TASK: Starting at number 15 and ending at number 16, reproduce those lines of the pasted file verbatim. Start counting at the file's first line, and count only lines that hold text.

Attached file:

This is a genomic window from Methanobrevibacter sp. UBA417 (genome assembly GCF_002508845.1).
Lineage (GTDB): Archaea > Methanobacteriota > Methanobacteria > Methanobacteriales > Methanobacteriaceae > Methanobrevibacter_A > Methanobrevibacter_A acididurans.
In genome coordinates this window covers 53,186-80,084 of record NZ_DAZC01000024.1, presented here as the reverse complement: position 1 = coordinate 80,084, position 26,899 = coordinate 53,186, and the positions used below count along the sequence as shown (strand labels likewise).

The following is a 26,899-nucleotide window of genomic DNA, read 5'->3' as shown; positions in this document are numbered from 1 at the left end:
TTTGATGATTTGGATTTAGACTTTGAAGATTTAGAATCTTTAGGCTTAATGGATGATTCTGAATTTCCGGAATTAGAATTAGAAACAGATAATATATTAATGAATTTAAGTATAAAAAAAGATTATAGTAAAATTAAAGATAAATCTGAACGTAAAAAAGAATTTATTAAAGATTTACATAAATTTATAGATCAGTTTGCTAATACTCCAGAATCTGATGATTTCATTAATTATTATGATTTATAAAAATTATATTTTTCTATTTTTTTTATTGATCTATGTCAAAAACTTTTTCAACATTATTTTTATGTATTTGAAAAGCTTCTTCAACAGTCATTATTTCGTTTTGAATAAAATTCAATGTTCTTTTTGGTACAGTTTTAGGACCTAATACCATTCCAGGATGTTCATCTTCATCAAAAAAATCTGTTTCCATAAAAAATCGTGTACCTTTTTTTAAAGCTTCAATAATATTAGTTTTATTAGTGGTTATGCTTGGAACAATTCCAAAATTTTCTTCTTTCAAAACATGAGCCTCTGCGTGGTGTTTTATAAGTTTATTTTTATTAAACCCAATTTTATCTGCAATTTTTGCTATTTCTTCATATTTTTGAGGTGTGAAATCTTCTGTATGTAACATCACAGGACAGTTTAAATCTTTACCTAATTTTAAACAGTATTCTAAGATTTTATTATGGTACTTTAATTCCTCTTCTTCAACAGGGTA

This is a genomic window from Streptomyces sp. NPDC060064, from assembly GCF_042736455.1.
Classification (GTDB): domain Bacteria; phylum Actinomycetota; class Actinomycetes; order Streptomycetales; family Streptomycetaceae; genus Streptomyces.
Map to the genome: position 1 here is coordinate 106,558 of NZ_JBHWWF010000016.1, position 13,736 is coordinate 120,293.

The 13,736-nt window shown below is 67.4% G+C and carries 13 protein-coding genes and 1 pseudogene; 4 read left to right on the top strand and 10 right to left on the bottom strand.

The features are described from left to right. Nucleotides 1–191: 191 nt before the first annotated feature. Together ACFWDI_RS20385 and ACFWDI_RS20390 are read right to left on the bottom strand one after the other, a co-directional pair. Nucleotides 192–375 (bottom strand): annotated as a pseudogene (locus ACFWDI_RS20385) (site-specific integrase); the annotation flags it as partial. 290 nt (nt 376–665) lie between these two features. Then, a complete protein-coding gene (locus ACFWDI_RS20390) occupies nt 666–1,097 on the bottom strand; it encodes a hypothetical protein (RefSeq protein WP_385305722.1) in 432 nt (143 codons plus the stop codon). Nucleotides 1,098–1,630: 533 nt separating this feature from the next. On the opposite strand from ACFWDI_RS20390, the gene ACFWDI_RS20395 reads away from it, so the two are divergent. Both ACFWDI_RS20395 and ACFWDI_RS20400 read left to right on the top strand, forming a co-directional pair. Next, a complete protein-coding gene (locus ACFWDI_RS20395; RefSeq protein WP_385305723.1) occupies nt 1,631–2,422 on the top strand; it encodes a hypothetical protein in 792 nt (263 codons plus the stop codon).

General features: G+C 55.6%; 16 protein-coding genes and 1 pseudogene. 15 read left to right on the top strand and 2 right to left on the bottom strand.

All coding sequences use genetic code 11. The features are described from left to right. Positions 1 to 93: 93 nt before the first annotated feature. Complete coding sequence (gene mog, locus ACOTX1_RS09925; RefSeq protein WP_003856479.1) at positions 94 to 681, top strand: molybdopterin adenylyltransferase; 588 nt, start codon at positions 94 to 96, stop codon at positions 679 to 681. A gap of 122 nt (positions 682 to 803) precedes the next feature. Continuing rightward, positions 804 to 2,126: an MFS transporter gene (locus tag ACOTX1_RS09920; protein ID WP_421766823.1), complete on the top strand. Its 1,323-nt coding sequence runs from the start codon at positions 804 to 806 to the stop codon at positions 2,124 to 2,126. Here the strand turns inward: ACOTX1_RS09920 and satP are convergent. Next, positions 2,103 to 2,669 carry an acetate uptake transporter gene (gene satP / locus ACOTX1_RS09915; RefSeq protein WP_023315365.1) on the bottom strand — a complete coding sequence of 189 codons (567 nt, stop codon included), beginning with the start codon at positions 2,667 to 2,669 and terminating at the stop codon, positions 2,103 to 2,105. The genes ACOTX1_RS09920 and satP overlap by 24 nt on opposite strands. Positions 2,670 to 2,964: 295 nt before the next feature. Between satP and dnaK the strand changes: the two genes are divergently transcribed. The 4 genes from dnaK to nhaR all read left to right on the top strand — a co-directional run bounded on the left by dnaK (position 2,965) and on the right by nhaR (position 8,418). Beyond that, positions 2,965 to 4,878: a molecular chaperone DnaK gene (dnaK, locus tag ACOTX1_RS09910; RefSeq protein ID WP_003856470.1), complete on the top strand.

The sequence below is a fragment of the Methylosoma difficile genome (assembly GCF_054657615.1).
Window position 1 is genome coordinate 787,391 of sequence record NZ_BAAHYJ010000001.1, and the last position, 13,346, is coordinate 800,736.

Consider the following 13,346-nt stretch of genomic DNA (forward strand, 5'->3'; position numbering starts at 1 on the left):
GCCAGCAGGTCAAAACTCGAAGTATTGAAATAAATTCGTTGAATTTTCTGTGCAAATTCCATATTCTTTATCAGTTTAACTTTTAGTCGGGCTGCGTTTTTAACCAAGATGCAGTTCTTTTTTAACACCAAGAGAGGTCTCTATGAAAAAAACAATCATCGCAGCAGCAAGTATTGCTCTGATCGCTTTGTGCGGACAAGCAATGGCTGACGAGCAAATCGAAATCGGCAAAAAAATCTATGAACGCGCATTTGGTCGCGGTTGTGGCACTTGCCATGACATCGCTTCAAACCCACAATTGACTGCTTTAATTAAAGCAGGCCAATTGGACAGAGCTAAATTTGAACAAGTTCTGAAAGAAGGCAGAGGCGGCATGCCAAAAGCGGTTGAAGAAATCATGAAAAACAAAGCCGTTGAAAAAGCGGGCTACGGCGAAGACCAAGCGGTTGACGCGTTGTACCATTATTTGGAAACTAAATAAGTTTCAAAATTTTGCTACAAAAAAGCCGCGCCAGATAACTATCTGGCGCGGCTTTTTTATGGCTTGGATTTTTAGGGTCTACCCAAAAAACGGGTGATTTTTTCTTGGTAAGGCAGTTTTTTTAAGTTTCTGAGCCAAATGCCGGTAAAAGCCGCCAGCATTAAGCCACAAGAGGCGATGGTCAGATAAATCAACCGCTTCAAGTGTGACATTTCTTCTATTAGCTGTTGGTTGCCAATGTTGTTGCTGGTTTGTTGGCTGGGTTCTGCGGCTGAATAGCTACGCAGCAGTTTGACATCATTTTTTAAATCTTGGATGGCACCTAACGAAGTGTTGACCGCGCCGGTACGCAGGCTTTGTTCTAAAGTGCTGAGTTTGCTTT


Consider the following 13,346-nt stretch of genomic DNA (forward strand, 5'->3'; position numbering starts at 1 on the left):
GCCAGCAGGTCAAAACTCGAAGTATTGAAATAAATTCGTTGAATTTTCTGTGCAAATTCCATATTCTTTATCAGTTTAACTTTTAGTCGGGCTGCGTTTTTAACCAAGATGCAGTTCTTTTTTAACACCAAGAGAGGTCTCTATGAAAAAAACAATCATCGCAGCAGCAAGTATTGCTCTGATCGCTTTGTGCGGACAAGCAATGGCTGACGAGCAAATCGAAATCGGCAAAAAAATCTATGAACGCGCATTTGGTCGCGGTTGTGGCACTTGCCATGACATCGCTTCAAACCCACAATTGACTGCTTTAATTAAAGCAGGCCAATTGGACAGAGCTAAATTTGAACAAGTTCTGAAAGAAGGCAGAGGCGGCATGCCAAAAGCGGTTGAAGAAATCATGAAAAACAAAGCCGTTGAAAAAGCGGGCTACGGCGAAGACCAAGCGGTTGACGCGTTGTACCATTATTTGGAAACTAAATAAGTTTCAAAATTTTGCTACAAAAAAGCCGCGCCAGATAACTATCTGGCGCGGCTTTTTTATGGCTTGGATTTTTAGGGTCTACCCAAAAAACGGGTGATTTTTTCTTGGTAAGGCAGTTTTTTTAAGTTTCTGAGCCAAATGCCGGTAAAAGCCGCCAGCATTAAGCCACAAGAGGCGATGGTCAGATAAATCAACCGCTTCAAGTGTGACATTTCTTCTATTAGCTGTTGGTTGCCAATGTTGTTGCTGGTTTGTTGGCTGGGTTCTGCGGCTGAATAGCTACGCAGCAGTTTGACATCATTTTTTAAATCTTGGATGGCACCTAACGAAGTGTTGACCGCGCCGGTACGCAGGCTTTGTTCTAAAGTGCTGAGTTTGCTTT